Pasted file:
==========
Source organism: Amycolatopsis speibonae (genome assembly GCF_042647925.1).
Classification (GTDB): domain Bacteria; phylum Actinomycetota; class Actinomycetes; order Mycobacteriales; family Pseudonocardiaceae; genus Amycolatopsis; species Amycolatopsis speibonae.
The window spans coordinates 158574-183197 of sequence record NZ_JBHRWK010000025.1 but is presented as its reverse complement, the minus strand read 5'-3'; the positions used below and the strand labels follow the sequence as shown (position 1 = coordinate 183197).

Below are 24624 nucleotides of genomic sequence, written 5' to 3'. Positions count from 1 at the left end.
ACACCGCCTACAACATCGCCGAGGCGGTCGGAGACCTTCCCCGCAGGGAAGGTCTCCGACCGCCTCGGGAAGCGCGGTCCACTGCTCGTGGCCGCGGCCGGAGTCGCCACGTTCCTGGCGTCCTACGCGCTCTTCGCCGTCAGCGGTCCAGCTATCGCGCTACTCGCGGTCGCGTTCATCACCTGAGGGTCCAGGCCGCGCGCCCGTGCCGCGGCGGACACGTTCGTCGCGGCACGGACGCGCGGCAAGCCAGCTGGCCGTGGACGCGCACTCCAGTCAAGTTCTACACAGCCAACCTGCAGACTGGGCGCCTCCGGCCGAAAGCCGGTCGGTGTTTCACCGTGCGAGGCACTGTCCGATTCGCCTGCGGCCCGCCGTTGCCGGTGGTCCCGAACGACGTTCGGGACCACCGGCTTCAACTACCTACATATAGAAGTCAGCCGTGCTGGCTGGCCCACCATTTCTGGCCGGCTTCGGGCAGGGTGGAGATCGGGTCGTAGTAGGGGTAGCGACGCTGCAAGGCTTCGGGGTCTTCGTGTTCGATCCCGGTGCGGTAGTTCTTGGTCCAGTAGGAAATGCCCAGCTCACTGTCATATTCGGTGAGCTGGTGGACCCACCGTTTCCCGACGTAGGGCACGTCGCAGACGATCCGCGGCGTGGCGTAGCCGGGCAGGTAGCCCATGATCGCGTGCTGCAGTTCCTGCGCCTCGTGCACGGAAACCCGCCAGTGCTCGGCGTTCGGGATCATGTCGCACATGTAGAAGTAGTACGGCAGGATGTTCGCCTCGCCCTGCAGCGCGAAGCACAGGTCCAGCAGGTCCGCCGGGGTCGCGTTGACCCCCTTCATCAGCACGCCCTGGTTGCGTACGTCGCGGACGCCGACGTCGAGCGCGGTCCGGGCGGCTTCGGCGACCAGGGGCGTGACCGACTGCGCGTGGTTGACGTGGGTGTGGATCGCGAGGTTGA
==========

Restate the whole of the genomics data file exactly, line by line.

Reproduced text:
Source organism: Amycolatopsis speibonae (genome assembly GCF_042647925.1).
Classification (GTDB): domain Bacteria; phylum Actinomycetota; class Actinomycetes; order Mycobacteriales; family Pseudonocardiaceae; genus Amycolatopsis; species Amycolatopsis speibonae.
The window spans coordinates 158574-183197 of sequence record NZ_JBHRWK010000025.1 but is presented as its reverse complement, the minus strand read 5'-3'; the positions used below and the strand labels follow the sequence as shown (position 1 = coordinate 183197).

Below are 24624 nucleotides of genomic sequence, written 5' to 3'. Positions count from 1 at the left end.
ACACCGCCTACAACATCGCCGAGGCGGTCGGAGACCTTCCCCGCAGGGAAGGTCTCCGACCGCCTCGGGAAGCGCGGTCCACTGCTCGTGGCCGCGGCCGGAGTCGCCACGTTCCTGGCGTCCTACGCGCTCTTCGCCGTCAGCGGTCCAGCTATCGCGCTACTCGCGGTCGCGTTCATCACCTGAGGGTCCAGGCCGCGCGCCCGTGCCGCGGCGGACACGTTCGTCGCGGCACGGACGCGCGGCAAGCCAGCTGGCCGTGGACGCGCACTCCAGTCAAGTTCTACACAGCCAACCTGCAGACTGGGCGCCTCCGGCCGAAAGCCGGTCGGTGTTTCACCGTGCGAGGCACTGTCCGATTCGCCTGCGGCCCGCCGTTGCCGGTGGTCCCGAACGACGTTCGGGACCACCGGCTTCAACTACCTACATATAGAAGTCAGCCGTGCTGGCTGGCCCACCATTTCTGGCCGGCTTCGGGCAGGGTGGAGATCGGGTCGTAGTAGGGGTAGCGACGCTGCAAGGCTTCGGGGTCTTCGTGTTCGATCCCGGTGCGGTAGTTCTTGGTCCAGTAGGAAATGCCCAGCTCACTGTCATATTCGGTGAGCTGGTGGACCCACCGTTTCCCGACGTAGGGCACGTCGCAGACGATCCGCGGCGTGGCGTAGCCGGGCAGGTAGCCCATGATCGCGTGCTGCAGTTCCTGCGCCTCGTGCACGGAAACCCGCCAGTGCTCGGCGTTCGGGATCATGTCGCACATGTAGAAGTAGTACGGCAGGATGTTCGCCTCGCCCTGCAGCGCGAAGCACAGGTCCAGCAGGTCCGCCGGGGTCGCGTTGACCCCCTTCATCAGCACGCCCTGGTTGCGTACGTCGCGGACGCCGACGTCGAGCGCGGTCCGGGCGGCTTCGGCGACCAGGGGCGTGACCGACTGCGCGTGGTTGACGTGGGTGTGGATCGCGAGGTTGA